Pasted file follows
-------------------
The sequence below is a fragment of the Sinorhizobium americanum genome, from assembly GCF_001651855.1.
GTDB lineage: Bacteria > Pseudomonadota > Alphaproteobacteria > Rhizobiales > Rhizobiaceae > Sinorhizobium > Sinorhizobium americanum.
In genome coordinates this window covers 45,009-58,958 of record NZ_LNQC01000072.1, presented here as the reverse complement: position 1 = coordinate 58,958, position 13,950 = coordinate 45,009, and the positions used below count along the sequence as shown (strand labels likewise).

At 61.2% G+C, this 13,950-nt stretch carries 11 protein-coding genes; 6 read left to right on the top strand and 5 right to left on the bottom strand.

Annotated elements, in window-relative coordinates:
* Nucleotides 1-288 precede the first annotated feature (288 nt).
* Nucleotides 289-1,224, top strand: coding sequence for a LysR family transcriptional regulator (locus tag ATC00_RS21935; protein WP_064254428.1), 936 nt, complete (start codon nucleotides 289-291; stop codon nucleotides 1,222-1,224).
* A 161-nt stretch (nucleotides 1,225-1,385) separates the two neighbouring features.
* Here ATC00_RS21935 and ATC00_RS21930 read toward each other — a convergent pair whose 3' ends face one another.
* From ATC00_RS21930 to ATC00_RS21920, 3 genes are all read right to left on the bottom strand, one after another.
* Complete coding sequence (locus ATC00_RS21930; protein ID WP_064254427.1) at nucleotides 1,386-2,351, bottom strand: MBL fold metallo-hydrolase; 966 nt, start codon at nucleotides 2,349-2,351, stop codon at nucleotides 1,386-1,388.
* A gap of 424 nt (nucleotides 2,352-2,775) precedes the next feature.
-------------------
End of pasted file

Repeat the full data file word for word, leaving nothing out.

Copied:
The sequence below is a fragment of the Sinorhizobium americanum genome, from assembly GCF_001651855.1.
GTDB lineage: Bacteria > Pseudomonadota > Alphaproteobacteria > Rhizobiales > Rhizobiaceae > Sinorhizobium > Sinorhizobium americanum.
In genome coordinates this window covers 45,009-58,958 of record NZ_LNQC01000072.1, presented here as the reverse complement: position 1 = coordinate 58,958, position 13,950 = coordinate 45,009, and the positions used below count along the sequence as shown (strand labels likewise).

At 61.2% G+C, this 13,950-nt stretch carries 11 protein-coding genes; 6 read left to right on the top strand and 5 right to left on the bottom strand.

Annotated elements, in window-relative coordinates:
* Nucleotides 1-288 precede the first annotated feature (288 nt).
* Nucleotides 289-1,224, top strand: coding sequence for a LysR family transcriptional regulator (locus tag ATC00_RS21935; protein WP_064254428.1), 936 nt, complete (start codon nucleotides 289-291; stop codon nucleotides 1,222-1,224).
* A 161-nt stretch (nucleotides 1,225-1,385) separates the two neighbouring features.
* Here ATC00_RS21935 and ATC00_RS21930 read toward each other — a convergent pair whose 3' ends face one another.
* From ATC00_RS21930 to ATC00_RS21920, 3 genes are all read right to left on the bottom strand, one after another.
* Complete coding sequence (locus ATC00_RS21930; protein ID WP_064254427.1) at nucleotides 1,386-2,351, bottom strand: MBL fold metallo-hydrolase; 966 nt, start codon at nucleotides 2,349-2,351, stop codon at nucleotides 1,386-1,388.
* A gap of 424 nt (nucleotides 2,352-2,775) precedes the next feature.